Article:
LONDON – IBM Coirp. has agreed to help Russia's Angstrem with 90-nm manufacturing process as part of a broader agreement on collaboration that will range from mathematics to microelectronics and computer science.
OJSC Angstrem (Zelenograd, Russia) said it intends to use the 90-nm process to make ICs and sensors for industrial and consumer applications. In addition, Angstrem will receive design rules and support to help it set up as a foundry operation to serve Russian and external customers, the company added. The deal is being funded by the State Corporation Bank for Development and Foreign Economic Affairs (Vnesheconombank) and the process will be installed in a newly-built factory in Zelenograd, known as Angstrem-T.
The amount that Angstrem is paying to IBM was not disclosed. Production is planned to started in the second or third quarters of 2014.
In addition to the licensing agreement, the two companies have signed a memorandum of understanding that outlines areas of potential future cooperation around the use of the technology. Under the terms of the MoU areas of possible partnership between Angstrem and IBM include: chemistry, electrical engineering, computer science, materials science, mathematics, physics and microelectronics.
"IBM's advanced technologies in microelectronics - the primary sector of the innovation economy - will help to accelerate the development of innovations in other related industries," said Alexey Litvinov, general director of Angstrem, in a statement.
"Technological innovation has a huge role to play in Russia's economic development and in improving the quality of life by increasing access to new technologies, systems and devices," said Siamak Kia, of the IBM Research & Intellectual Property Executive, in the same statement. Kia added: "I expect the next logical step in this partnership to be microelectronics packaging technologies to further expand and deepen the growing relationship."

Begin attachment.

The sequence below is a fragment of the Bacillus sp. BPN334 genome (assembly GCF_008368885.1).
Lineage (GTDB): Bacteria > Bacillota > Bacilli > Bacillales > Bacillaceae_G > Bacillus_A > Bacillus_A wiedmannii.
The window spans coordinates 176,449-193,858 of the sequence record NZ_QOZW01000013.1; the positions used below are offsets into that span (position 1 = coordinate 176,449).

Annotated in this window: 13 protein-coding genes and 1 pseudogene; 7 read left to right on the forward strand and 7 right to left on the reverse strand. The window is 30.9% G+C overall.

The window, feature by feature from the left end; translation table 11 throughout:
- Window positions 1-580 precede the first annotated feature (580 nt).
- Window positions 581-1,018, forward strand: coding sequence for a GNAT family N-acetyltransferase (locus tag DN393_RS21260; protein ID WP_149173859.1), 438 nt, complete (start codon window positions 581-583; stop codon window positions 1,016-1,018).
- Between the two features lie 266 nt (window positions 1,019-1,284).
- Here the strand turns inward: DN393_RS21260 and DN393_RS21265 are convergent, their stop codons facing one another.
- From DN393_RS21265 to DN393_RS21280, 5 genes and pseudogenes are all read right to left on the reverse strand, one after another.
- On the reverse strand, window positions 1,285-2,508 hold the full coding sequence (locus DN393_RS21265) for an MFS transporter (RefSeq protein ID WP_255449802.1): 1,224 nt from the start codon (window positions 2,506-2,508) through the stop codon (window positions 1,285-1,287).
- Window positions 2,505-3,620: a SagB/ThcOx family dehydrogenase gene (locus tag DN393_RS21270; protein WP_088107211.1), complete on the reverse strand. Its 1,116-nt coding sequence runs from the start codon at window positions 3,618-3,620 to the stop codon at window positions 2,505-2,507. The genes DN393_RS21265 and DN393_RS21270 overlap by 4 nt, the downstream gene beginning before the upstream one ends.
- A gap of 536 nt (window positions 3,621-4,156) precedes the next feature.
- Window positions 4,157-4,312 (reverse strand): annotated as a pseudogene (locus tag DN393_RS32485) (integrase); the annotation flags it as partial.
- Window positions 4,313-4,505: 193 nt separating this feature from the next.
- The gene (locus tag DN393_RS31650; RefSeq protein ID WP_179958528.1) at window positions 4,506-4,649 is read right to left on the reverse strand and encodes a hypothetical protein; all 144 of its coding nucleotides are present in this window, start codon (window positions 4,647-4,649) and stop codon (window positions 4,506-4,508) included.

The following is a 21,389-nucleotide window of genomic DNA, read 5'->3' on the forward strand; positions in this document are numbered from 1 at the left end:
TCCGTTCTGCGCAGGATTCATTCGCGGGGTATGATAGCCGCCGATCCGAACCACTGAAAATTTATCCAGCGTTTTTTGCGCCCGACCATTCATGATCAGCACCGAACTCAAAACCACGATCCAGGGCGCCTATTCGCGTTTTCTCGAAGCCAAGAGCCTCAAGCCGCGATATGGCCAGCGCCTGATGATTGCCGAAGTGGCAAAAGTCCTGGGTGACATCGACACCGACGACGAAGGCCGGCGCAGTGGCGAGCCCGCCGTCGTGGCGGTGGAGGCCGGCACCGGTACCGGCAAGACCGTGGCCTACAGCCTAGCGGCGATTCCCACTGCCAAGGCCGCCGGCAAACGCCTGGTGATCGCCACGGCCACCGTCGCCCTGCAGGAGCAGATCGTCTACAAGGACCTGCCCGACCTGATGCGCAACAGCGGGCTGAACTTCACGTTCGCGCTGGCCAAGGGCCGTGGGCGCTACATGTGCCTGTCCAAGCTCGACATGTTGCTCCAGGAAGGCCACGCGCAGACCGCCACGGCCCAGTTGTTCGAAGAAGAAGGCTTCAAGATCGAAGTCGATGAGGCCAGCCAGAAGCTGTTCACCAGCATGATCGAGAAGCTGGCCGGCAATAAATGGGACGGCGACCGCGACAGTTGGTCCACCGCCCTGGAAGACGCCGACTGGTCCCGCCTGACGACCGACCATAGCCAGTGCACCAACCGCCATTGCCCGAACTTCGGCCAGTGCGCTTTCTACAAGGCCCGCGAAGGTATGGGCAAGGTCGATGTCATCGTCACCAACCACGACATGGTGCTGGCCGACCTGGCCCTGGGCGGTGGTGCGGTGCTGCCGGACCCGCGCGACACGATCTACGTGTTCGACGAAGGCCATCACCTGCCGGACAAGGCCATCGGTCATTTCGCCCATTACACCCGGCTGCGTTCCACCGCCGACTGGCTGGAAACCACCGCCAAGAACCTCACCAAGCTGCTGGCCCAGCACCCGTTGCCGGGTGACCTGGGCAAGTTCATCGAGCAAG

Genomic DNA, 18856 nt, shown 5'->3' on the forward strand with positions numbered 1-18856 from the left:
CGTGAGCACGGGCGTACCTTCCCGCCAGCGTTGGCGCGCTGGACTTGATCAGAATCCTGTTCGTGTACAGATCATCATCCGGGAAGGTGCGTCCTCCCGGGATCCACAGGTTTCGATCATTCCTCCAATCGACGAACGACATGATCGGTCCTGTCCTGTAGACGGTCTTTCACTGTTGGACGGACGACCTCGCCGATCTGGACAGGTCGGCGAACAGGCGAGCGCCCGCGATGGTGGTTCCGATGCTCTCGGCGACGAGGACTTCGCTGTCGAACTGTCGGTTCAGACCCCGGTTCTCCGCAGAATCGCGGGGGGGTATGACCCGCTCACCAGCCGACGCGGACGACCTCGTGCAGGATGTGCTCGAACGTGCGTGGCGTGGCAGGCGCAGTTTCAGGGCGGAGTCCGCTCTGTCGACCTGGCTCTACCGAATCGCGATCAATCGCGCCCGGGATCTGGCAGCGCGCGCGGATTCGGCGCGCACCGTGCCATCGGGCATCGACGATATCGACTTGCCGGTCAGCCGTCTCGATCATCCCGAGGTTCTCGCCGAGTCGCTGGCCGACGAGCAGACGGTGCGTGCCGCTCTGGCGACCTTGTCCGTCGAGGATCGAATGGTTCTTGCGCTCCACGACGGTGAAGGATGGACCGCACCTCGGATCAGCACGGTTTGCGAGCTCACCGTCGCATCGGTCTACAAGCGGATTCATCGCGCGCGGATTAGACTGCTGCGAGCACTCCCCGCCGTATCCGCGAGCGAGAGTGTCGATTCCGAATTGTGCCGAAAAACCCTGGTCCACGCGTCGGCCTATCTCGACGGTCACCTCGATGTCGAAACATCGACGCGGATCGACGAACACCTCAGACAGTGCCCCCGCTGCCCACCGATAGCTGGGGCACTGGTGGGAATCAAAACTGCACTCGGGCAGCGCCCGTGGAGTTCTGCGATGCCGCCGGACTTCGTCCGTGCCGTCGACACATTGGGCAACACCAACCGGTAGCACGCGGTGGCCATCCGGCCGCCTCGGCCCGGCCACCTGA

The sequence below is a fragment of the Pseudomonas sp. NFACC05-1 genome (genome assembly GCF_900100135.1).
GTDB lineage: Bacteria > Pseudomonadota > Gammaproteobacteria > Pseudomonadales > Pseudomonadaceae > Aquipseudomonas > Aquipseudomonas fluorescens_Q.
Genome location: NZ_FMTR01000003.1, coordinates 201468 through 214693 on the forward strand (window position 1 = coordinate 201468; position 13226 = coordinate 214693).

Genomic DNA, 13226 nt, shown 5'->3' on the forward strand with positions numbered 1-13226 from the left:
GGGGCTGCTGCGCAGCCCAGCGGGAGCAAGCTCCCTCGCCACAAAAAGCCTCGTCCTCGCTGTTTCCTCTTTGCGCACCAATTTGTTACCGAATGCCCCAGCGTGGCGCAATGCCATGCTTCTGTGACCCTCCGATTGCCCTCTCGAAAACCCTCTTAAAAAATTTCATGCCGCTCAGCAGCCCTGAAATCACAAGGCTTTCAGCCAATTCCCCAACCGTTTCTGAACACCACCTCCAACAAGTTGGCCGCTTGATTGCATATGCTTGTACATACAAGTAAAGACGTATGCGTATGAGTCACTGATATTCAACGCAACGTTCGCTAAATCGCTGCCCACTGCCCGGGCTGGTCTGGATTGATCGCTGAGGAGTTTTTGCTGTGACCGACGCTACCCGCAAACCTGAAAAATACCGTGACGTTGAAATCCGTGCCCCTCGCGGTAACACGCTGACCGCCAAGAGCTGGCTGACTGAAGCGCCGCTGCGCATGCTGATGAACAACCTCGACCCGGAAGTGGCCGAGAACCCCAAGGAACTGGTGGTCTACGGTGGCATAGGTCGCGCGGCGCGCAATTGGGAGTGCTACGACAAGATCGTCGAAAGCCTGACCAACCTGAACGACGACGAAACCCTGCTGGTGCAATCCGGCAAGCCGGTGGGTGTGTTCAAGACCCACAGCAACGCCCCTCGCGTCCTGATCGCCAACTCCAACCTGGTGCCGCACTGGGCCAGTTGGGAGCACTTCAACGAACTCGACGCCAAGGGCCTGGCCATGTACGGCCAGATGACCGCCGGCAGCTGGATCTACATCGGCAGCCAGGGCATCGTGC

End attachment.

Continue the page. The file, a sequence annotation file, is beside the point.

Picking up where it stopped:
Not bad. When the agreement is implemented, Russian fab in Zelenograd will be able to manufacture decent microcontrollers and other useful devices that do not require bleeding edge 22 nm process. In addition I guess this deal may include a university (MIET) in which case this development will directly benefit the education in a key Russian place. There are several design companies in Zelenograd (Elvees, Milandr, KM211 and others) with a mix of old Soviet-time veterans and sharp young engineers proficient with Synopsys and Cadence tools. Those companies may have a very promising future.
Good to see large electronics companies starting to work with semi-private Russian entities. Seems a little bit skewed hi-tech relationship with others on the part of Amercian corporations, when deals are made with Chinese entities and are seen as good for the industry but when it comes to Russia and the rest of the former SU, the cold war mentality still dominates the corporate mindset.